Recycling Identities: A Narrative Inquiry on Consumer Decision Making Among Urban Poor Families in the Philippines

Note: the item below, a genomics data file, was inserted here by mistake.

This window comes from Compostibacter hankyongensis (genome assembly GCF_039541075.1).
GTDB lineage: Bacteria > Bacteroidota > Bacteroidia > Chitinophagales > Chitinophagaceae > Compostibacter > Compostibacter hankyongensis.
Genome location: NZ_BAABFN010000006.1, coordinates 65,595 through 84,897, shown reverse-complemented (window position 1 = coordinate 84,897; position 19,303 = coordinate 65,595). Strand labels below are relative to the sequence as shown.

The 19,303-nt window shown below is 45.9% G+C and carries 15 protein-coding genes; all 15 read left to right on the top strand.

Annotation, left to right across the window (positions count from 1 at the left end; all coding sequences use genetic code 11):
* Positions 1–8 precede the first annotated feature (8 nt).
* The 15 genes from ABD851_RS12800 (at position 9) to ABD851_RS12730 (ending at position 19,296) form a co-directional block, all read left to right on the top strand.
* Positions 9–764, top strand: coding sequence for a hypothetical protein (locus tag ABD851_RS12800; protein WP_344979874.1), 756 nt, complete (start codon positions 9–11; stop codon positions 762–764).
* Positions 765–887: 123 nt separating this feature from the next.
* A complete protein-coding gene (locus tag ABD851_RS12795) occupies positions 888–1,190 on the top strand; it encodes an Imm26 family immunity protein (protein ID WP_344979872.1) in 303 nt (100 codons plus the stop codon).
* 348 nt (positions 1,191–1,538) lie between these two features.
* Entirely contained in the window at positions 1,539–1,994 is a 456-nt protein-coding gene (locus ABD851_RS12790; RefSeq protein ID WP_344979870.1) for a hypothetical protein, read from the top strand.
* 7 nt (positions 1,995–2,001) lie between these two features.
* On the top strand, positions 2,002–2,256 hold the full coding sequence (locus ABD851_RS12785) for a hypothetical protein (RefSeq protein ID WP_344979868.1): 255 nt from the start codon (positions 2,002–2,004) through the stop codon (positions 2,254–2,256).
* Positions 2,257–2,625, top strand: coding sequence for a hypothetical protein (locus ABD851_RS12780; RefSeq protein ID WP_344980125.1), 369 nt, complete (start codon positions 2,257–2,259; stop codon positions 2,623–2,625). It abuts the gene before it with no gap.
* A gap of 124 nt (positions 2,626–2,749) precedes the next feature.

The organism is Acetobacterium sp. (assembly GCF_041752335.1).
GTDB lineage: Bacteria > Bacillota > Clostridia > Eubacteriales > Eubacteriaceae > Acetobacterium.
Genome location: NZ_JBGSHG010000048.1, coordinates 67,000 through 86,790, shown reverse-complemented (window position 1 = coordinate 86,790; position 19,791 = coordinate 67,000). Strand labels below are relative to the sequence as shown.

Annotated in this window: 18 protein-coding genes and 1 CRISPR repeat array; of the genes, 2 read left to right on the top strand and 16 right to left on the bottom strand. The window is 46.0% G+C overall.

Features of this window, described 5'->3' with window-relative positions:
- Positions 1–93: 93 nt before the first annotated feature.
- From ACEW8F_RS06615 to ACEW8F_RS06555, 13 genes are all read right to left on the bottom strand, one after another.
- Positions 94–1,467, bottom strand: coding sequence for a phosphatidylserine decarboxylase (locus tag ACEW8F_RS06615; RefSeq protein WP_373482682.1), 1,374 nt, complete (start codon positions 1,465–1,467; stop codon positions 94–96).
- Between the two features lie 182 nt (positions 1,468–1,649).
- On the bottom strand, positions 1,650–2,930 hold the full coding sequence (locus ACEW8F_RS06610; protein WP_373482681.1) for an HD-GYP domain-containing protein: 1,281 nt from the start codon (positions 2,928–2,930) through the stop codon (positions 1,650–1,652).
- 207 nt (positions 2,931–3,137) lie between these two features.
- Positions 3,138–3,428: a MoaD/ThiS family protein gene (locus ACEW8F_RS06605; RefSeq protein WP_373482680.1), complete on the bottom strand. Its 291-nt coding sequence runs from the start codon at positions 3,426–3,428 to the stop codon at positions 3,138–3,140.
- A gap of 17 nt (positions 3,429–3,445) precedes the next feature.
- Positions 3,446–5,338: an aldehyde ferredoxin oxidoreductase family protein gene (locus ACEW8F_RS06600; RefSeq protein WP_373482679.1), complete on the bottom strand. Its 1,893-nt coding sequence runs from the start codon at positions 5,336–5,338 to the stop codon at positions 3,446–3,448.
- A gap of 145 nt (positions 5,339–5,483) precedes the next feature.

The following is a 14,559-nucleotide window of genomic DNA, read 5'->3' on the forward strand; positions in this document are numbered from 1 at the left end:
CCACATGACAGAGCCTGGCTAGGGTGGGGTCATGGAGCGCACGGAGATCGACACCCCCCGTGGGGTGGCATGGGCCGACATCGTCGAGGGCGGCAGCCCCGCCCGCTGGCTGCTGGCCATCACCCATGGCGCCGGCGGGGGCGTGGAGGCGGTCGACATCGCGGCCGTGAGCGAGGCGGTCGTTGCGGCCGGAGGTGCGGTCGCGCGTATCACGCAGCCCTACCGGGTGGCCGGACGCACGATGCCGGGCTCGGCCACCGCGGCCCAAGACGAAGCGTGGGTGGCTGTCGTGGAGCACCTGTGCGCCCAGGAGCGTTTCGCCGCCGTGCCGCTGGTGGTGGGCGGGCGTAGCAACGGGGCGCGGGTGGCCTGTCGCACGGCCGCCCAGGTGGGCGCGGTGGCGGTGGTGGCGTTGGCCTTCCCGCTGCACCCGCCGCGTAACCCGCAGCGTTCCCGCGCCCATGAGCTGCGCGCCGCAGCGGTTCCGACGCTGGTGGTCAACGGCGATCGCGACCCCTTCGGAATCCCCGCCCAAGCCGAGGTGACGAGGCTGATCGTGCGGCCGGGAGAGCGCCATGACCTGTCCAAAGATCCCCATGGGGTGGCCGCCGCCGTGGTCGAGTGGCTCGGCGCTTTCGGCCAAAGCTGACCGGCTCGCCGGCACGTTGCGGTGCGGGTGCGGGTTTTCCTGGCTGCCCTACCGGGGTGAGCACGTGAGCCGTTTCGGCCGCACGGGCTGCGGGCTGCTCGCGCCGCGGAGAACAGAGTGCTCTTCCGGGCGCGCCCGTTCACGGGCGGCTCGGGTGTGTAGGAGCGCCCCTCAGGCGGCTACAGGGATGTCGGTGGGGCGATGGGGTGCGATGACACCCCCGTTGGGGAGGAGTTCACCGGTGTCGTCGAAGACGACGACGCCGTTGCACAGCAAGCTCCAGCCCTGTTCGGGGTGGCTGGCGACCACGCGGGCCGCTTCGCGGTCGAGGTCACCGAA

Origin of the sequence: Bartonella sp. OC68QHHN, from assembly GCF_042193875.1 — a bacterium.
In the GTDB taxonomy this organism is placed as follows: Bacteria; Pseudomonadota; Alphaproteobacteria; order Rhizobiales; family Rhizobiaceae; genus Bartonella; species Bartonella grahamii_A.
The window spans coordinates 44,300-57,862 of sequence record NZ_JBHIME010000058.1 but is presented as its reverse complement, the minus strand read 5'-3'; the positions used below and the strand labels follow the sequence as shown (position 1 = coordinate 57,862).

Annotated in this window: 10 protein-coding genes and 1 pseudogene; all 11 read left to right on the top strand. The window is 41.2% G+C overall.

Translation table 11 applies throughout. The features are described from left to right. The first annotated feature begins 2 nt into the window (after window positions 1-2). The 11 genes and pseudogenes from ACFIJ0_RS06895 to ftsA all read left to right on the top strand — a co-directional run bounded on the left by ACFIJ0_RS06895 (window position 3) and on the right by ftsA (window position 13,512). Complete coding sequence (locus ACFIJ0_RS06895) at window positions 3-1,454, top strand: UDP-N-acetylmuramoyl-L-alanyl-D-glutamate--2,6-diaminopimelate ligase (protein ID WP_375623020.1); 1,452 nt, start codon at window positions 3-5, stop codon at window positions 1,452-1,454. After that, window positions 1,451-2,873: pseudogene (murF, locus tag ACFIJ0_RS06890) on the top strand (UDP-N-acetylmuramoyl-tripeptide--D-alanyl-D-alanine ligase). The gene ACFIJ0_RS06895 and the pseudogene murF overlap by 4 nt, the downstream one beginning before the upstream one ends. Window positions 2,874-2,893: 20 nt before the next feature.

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The purpose of this article is to explore consumption-related decisions of urban poor families. Using a combination of in-depth interviews and visual narrative exercise, stories of six urban poor families living in Payatas, Quezon City, were analyzed. Key findings show that consumption-related decisions of participants follow a double cyclic narrative of just right spending. Community shared practices enable participants to survive by managing tensions between making ends meet and sustaining a public ideal of living a simple life. The researchers provide reflections on the socio-economic reproduction of a public ideal and rethinking the role of psychology in poverty reduction policies.